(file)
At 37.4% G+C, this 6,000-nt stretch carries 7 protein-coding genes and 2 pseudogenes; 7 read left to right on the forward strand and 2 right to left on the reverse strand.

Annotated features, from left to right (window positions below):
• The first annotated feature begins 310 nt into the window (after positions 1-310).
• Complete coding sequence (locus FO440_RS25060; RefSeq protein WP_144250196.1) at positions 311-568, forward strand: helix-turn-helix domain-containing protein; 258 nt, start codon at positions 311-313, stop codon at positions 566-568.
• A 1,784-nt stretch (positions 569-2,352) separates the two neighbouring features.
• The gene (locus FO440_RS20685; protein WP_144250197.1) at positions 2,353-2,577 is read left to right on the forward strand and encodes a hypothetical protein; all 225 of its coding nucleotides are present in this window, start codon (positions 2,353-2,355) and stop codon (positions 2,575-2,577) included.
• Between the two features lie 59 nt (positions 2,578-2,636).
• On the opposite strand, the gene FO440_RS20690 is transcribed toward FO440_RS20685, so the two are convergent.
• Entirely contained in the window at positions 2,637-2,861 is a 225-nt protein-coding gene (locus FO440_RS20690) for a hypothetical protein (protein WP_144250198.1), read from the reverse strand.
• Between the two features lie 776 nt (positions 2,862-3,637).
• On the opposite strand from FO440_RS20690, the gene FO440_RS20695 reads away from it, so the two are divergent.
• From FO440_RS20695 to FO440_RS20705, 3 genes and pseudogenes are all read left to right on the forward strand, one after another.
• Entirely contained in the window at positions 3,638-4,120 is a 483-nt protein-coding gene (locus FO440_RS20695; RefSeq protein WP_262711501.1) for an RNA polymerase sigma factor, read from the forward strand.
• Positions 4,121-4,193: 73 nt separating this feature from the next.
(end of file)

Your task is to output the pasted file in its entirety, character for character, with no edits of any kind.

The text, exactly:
At 37.4% G+C, this 6,000-nt stretch carries 7 protein-coding genes and 2 pseudogenes; 7 read left to right on the forward strand and 2 right to left on the reverse strand.

Annotated features, from left to right (window positions below):
• The first annotated feature begins 310 nt into the window (after positions 1-310).
• Complete coding sequence (locus FO440_RS25060; RefSeq protein WP_144250196.1) at positions 311-568, forward strand: helix-turn-helix domain-containing protein; 258 nt, start codon at positions 311-313, stop codon at positions 566-568.
• A 1,784-nt stretch (positions 569-2,352) separates the two neighbouring features.
• The gene (locus FO440_RS20685; protein WP_144250197.1) at positions 2,353-2,577 is read left to right on the forward strand and encodes a hypothetical protein; all 225 of its coding nucleotides are present in this window, start codon (positions 2,353-2,355) and stop codon (positions 2,575-2,577) included.
• Between the two features lie 59 nt (positions 2,578-2,636).
• On the opposite strand, the gene FO440_RS20690 is transcribed toward FO440_RS20685, so the two are convergent.
• Entirely contained in the window at positions 2,637-2,861 is a 225-nt protein-coding gene (locus FO440_RS20690) for a hypothetical protein (protein WP_144250198.1), read from the reverse strand.
• Between the two features lie 776 nt (positions 2,862-3,637).
• On the opposite strand from FO440_RS20690, the gene FO440_RS20695 reads away from it, so the two are divergent.
• From FO440_RS20695 to FO440_RS20705, 3 genes and pseudogenes are all read left to right on the forward strand, one after another.
• Entirely contained in the window at positions 3,638-4,120 is a 483-nt protein-coding gene (locus FO440_RS20695; RefSeq protein WP_262711501.1) for an RNA polymerase sigma factor, read from the forward strand.
• Positions 4,121-4,193: 73 nt separating this feature from the next.